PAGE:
The Little Rock Nine: Sixty Years Ago This Month, President Eisenhower Sent Federal Troops into Arkansas to Enforce the Desegregation of Little Rock's Central High School

By Roberts, Sam | New York Times Upfront, September 4, 2017 | Go to article overview

The Little Rock Nine: Sixty Years Ago This Month, President Eisenhower Sent Federal Troops into Arkansas to Enforce the Desegregation of Little Rock's Central High School


Roberts, Sam, New York Times Upfront


The first thing Elizabeth Eckford noticed as she walked toward Central High School in Little Rock, Arkansas, was the throng of people waiting for her. It was the morning of Sept. 4, 1957, and Eckford, 15, was one of nine black students chosen to integrate all-white Central High. The entire group was supposed to meet up before heading to school, but Eckford hadn't gotten the message. She was alone.

As the crowd of angry whites shouted epithets and threatened to lynch her, she felt relieved at first when she saw the Arkansas National Guard surrounding the school. But as she approached, the guardsmen refused to allow her to pass. It was then that she realized the soldiers weren't there to protect her: They were there to prevent her and the eight other students from entering the school.

The "Little Rock Nine," as they became known, didn't make it inside that day. The drama played out for three weeks, ending only after President Dwight D. Eisenhower sent in federal troops to ensure that the black students made it safely through the school's front doors. The events, broadcast on national TV, helped light a fire under the civil rights movement three years after the Supreme Court had declared segregation in public schools unconstitutional.

"It took an incredible amount of bravery from those nine students to face what was real terrorism and mob violence," says Alvin Tillery, a professor of political science and African-American studies at Northwestern University in Illinois. "Elizabeth Eckford being threatened, harassed, and spat on, and her calm resistance became an iconic symbol of the civil rights movement."

Segregation & the Supreme Court

Seeds of the confrontation had been sown in 1954, when the U.S. Supreme Court handed down its landmark decision in Brown v. Board of Education of Topeka (see Timeline, p. 20). The justices unanimously ruled that segregation in public schools was unconstitutional under the 14th Amendment, which guarantees equal protection under the law. The Brown ruling overturned the "separate but equal" principle established by the Court in 1896 in Plessy v. Ferguson.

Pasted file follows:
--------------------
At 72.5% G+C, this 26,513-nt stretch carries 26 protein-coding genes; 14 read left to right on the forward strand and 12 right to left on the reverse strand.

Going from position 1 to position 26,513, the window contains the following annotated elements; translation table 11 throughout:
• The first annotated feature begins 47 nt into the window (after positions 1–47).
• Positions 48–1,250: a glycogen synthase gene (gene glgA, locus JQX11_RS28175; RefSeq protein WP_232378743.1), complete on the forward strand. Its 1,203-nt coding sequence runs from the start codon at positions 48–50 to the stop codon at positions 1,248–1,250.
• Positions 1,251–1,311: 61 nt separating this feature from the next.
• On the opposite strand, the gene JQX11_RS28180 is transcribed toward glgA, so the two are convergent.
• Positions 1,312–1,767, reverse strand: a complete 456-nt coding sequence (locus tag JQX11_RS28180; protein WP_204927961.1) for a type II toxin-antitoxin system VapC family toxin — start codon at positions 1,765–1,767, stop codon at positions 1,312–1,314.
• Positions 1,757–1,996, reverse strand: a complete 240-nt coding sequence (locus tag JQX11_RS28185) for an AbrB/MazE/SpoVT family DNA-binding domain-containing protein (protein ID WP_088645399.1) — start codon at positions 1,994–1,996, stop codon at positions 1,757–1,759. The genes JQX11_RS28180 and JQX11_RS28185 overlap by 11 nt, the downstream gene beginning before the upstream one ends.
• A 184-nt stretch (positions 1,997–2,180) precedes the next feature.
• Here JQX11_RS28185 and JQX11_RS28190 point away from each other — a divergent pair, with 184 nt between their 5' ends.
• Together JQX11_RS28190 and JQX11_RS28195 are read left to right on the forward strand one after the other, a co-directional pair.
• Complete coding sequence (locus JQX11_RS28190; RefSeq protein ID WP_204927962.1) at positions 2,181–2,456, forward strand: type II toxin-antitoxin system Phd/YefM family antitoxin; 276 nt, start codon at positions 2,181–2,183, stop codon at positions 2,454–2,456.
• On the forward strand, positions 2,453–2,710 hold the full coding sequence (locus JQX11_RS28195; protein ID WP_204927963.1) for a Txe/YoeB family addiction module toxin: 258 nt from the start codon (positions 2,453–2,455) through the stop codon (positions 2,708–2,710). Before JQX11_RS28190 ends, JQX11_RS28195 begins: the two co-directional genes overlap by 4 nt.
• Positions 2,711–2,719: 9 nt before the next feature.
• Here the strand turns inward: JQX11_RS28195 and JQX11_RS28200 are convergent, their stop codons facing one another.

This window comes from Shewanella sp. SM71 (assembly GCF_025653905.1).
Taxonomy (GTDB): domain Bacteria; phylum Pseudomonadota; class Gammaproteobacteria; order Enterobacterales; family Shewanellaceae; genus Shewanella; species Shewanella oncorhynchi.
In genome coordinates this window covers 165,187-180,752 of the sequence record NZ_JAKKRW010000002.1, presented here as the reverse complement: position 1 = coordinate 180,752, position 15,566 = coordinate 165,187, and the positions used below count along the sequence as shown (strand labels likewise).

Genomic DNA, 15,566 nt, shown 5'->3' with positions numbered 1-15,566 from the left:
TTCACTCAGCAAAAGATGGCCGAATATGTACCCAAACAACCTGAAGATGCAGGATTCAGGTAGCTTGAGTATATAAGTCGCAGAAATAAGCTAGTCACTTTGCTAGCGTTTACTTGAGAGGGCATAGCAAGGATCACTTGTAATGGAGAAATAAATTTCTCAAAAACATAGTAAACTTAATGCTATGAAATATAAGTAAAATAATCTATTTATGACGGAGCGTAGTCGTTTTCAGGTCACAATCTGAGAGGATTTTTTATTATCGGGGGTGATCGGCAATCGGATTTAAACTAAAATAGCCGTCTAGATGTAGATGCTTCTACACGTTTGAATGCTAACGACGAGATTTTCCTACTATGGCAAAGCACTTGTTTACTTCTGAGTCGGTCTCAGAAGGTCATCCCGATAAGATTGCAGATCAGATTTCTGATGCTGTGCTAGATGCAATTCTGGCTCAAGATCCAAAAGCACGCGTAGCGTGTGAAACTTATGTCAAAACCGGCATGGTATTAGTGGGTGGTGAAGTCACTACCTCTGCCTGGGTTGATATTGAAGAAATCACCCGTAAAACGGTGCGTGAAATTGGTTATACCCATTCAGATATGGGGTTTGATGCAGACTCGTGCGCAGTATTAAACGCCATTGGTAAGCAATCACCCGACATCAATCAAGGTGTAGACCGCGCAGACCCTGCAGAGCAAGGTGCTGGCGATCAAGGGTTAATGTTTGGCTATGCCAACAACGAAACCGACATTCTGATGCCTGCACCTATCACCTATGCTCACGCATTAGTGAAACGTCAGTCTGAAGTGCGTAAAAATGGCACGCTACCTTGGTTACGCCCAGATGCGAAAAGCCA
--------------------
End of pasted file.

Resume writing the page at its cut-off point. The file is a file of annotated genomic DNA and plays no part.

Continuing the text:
Most Southern states defied the Brown ruling or took only token steps to comply. In Little Rock, the school board agreed to gradual desegregation, beginning in the fall of 1957 at Central High.

As the fall approached, segregationists in Little Rock were predicting that violence would erupt if integration took place. But a federal court ordered the school district to proceed. The school board selected nine black students from a pool of more than 100 volunteers.

On September 4, when Eckford and the eight other students tried to enter Central High for the first time, they were confronted by a mob of white hecklers.

"Are you scared?" a New York Times reporter asked one of them, 15-year-old Terrence Roberts, that day.

"Yes, I am," he replied. "I think the students would like me OK once I got in and they got to know me. "

But Arkansas Governor Orval Faubus, who sent in the state's National Guard troops, made sure it didn't happen that first day.

On September 20, a federal judge ordered Faubus to recall the troops. He complied, and three days later, Little Rock police escorted the nine students into the school through a side door. But rioting broke out among the more than 1,000 white protesters in front of the school, and police removed the black students after a few hours, fearing for their safety.

In a dramatic climax to the Little Rock crisis, President Eisenhower sent 1,200 troops from the Army's 101st Airborne Division to Little Rock on September 24 and placed all 10,000 Arkansas National Guardsmen under federal control. For the first time since Reconstruction, a president had ordered armed federal troops to the South to ensure that the civil rights of blacks were protected.

Eisenhower addressed the nation on TV and radio that night, saying he'd reluctantly intervened. …

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